An urologist is a physician who specializes in diseases of the urinary tract (men and women) and the male reproductive system. This can include diseases affecting the bladder, urethra, ureters, kidneys, and adrenal glands in sexes and the epididymis, penis, prostate, seminal vesicles and testes specifically in men.
In 2013, there were an estimated 9,500 urologists in the US. This number has been projected to fall to 7,500 by 2020
Urology, the study of conditions of the urinary tract and male reproductive system, is a broad field. Although it is generally classified as a surgical specialty, urologists require knowledge of other specialties such as gynecology and internal medicine due to the wide variety of clinical problems that they have to deal with.
To become a urologist in the US, candidates graduate from an approved medical school and complete a urology residency program that takes a minimum of 5 (generally 6) years to complete, accredited by the Accreditation Council for Graduate Medical Education (ACGME). After completion of the residency, urologist are examined and certified by the American Board of Urology.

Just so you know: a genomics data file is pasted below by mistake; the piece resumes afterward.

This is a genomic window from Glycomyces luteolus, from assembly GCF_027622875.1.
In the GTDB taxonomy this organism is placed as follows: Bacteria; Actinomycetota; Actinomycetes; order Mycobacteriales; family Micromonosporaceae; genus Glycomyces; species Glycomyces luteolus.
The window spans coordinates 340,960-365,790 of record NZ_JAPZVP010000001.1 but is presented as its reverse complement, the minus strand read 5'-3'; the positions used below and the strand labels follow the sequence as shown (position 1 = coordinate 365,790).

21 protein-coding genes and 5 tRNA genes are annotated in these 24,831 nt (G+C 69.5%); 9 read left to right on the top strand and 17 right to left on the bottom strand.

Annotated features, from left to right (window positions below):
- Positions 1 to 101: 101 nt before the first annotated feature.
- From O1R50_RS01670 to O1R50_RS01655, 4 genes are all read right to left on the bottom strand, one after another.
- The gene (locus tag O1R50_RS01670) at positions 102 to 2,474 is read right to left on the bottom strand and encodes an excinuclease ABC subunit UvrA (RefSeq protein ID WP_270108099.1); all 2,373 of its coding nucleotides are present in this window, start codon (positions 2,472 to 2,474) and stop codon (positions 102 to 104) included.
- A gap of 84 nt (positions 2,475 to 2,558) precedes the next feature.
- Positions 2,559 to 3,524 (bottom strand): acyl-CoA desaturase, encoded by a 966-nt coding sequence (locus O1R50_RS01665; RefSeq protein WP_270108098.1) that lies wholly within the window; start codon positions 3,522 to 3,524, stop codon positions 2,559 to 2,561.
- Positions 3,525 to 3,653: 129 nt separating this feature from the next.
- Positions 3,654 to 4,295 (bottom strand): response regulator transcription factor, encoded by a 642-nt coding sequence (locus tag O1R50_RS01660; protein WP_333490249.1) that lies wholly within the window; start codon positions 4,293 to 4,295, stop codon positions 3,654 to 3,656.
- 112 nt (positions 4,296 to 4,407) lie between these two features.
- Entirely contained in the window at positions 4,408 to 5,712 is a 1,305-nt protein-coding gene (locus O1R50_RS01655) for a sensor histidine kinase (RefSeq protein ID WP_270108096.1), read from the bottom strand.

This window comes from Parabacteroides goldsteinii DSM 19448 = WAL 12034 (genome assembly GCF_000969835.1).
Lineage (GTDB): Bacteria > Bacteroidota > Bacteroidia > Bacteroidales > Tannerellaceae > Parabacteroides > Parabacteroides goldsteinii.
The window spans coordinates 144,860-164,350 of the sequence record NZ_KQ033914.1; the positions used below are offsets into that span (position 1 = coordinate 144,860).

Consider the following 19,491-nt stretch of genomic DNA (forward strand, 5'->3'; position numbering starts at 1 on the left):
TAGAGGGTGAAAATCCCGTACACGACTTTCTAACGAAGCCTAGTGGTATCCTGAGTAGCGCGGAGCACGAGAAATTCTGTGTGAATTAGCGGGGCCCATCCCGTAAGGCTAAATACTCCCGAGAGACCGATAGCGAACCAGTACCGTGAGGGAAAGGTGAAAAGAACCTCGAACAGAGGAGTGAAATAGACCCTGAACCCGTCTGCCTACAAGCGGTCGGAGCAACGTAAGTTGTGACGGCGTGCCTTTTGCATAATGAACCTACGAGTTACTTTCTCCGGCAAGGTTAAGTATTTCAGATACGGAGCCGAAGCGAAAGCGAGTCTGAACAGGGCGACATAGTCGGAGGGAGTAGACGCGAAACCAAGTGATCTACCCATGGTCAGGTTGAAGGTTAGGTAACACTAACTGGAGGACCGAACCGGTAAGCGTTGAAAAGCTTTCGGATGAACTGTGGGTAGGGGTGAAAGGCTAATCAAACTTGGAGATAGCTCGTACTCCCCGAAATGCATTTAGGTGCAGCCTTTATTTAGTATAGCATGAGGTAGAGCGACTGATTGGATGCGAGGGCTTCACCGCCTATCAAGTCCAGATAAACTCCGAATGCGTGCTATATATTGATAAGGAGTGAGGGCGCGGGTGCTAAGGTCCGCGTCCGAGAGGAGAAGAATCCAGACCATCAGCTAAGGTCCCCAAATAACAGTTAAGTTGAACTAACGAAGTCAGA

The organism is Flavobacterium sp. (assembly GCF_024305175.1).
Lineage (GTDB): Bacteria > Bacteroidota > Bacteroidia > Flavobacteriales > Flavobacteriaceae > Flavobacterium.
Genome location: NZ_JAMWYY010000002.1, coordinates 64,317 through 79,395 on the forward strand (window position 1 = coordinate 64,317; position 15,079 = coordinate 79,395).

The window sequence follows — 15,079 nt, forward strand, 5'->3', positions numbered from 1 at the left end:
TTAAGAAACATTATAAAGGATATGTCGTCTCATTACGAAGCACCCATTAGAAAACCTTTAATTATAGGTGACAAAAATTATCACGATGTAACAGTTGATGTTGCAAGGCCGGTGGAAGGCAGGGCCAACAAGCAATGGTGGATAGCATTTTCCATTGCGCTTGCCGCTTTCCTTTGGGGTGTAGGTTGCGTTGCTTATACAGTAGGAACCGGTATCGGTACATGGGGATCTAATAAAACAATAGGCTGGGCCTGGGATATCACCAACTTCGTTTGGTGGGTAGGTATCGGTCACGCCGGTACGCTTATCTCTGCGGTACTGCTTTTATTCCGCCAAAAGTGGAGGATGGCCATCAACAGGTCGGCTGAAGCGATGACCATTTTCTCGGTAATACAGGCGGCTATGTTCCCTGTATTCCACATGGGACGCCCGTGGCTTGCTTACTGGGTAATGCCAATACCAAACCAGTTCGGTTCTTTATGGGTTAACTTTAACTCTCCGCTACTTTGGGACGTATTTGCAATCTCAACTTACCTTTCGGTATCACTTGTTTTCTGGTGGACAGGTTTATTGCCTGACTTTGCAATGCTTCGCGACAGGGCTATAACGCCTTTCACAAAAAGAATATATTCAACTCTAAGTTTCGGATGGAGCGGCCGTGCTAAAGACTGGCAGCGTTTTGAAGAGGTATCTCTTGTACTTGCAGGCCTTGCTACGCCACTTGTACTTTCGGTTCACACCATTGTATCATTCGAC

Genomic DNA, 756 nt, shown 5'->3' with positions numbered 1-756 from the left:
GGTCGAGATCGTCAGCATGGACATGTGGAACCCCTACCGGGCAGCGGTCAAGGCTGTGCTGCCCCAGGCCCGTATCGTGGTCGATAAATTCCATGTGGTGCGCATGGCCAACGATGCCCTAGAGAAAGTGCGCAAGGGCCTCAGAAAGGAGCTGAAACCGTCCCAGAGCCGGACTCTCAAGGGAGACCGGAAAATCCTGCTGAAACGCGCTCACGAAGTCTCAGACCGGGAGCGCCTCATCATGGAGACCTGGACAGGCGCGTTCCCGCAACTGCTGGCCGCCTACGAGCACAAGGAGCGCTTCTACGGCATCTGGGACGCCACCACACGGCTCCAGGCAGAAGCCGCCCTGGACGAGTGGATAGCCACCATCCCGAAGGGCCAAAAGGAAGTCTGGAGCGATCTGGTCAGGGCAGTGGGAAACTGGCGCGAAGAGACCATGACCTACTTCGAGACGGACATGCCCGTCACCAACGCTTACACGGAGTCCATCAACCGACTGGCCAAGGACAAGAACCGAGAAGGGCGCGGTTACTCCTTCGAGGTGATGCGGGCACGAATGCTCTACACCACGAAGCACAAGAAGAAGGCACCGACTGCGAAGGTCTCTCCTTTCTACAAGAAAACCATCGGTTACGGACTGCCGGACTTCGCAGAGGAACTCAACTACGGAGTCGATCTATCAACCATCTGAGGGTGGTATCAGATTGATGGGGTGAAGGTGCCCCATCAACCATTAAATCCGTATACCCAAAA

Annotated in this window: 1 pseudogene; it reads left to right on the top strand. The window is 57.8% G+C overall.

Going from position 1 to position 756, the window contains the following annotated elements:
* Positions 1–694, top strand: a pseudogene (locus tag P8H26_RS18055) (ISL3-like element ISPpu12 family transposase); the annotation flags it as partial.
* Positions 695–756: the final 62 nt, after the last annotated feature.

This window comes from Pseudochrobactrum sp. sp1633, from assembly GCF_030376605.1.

Patients are advised to seek the advice of a urologist if they experience any problems affecting their urinary system. Male patients should also contact a urologist regarding problems with their reproductive system, annual prostate health checks or if they wish to have a vasectomy.